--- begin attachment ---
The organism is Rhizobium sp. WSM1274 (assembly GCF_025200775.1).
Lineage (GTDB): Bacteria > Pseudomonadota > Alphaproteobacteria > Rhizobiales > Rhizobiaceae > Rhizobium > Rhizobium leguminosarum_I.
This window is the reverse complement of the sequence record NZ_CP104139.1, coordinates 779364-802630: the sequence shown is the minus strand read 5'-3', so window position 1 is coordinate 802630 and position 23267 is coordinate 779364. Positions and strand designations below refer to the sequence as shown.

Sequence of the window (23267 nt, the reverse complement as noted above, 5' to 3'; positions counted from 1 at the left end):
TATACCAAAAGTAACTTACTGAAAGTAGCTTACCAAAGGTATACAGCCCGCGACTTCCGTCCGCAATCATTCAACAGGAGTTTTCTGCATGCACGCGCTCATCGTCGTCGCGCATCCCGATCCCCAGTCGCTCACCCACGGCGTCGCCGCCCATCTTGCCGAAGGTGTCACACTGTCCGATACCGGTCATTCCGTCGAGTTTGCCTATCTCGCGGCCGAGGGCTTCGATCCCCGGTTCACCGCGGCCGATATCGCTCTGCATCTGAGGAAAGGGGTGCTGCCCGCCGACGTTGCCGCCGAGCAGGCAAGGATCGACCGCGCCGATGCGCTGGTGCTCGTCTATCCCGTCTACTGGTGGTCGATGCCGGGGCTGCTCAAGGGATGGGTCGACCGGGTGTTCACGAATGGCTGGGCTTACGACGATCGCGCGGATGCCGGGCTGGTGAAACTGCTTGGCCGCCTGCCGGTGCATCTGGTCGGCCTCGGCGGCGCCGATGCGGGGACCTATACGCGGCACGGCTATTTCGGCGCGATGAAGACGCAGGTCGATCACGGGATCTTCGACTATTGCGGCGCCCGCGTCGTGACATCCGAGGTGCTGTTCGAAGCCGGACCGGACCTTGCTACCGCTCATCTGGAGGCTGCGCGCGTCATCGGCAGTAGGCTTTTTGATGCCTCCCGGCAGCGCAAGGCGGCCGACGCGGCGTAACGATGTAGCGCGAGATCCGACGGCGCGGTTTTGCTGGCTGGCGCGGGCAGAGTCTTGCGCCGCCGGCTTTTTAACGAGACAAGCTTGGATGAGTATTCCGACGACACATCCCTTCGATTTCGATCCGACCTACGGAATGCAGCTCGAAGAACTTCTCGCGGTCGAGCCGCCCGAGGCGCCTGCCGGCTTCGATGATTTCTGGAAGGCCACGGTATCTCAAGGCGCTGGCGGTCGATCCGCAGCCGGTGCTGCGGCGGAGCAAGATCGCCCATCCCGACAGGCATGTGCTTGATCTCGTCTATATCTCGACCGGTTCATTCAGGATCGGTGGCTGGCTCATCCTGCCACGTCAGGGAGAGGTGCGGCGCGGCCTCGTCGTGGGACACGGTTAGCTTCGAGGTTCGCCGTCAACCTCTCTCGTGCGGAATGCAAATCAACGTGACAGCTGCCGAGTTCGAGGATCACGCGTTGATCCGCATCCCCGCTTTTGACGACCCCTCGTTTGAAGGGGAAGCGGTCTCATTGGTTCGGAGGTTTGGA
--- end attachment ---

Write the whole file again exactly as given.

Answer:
The organism is Rhizobium sp. WSM1274 (assembly GCF_025200775.1).
Lineage (GTDB): Bacteria > Pseudomonadota > Alphaproteobacteria > Rhizobiales > Rhizobiaceae > Rhizobium > Rhizobium leguminosarum_I.
This window is the reverse complement of the sequence record NZ_CP104139.1, coordinates 779364-802630: the sequence shown is the minus strand read 5'-3', so window position 1 is coordinate 802630 and position 23267 is coordinate 779364. Positions and strand designations below refer to the sequence as shown.

Sequence of the window (23267 nt, the reverse complement as noted above, 5' to 3'; positions counted from 1 at the left end):
TATACCAAAAGTAACTTACTGAAAGTAGCTTACCAAAGGTATACAGCCCGCGACTTCCGTCCGCAATCATTCAACAGGAGTTTTCTGCATGCACGCGCTCATCGTCGTCGCGCATCCCGATCCCCAGTCGCTCACCCACGGCGTCGCCGCCCATCTTGCCGAAGGTGTCACACTGTCCGATACCGGTCATTCCGTCGAGTTTGCCTATCTCGCGGCCGAGGGCTTCGATCCCCGGTTCACCGCGGCCGATATCGCTCTGCATCTGAGGAAAGGGGTGCTGCCCGCCGACGTTGCCGCCGAGCAGGCAAGGATCGACCGCGCCGATGCGCTGGTGCTCGTCTATCCCGTCTACTGGTGGTCGATGCCGGGGCTGCTCAAGGGATGGGTCGACCGGGTGTTCACGAATGGCTGGGCTTACGACGATCGCGCGGATGCCGGGCTGGTGAAACTGCTTGGCCGCCTGCCGGTGCATCTGGTCGGCCTCGGCGGCGCCGATGCGGGGACCTATACGCGGCACGGCTATTTCGGCGCGATGAAGACGCAGGTCGATCACGGGATCTTCGACTATTGCGGCGCCCGCGTCGTGACATCCGAGGTGCTGTTCGAAGCCGGACCGGACCTTGCTACCGCTCATCTGGAGGCTGCGCGCGTCATCGGCAGTAGGCTTTTTGATGCCTCCCGGCAGCGCAAGGCGGCCGACGCGGCGTAACGATGTAGCGCGAGATCCGACGGCGCGGTTTTGCTGGCTGGCGCGGGCAGAGTCTTGCGCCGCCGGCTTTTTAACGAGACAAGCTTGGATGAGTATTCCGACGACACATCCCTTCGATTTCGATCCGACCTACGGAATGCAGCTCGAAGAACTTCTCGCGGTCGAGCCGCCCGAGGCGCCTGCCGGCTTCGATGATTTCTGGAAGGCCACGGTATCTCAAGGCGCTGGCGGTCGATCCGCAGCCGGTGCTGCGGCGGAGCAAGATCGCCCATCCCGACAGGCATGTGCTTGATCTCGTCTATATCTCGACCGGTTCATTCAGGATCGGTGGCTGGCTCATCCTGCCACGTCAGGGAGAGGTGCGGCGCGGCCTCGTCGTGGGACACGGTTAGCTTCGAGGTTCGCCGTCAACCTCTCTCGTGCGGAATGCAAATCAACGTGACAGCTGCCGAGTTCGAGGATCACGCGTTGATCCGCATCCCCGCTTTTGACGACCCCTCGTTTGAAGGGGAAGCGGTCTCATTGGTTCGGAGGTTTGGA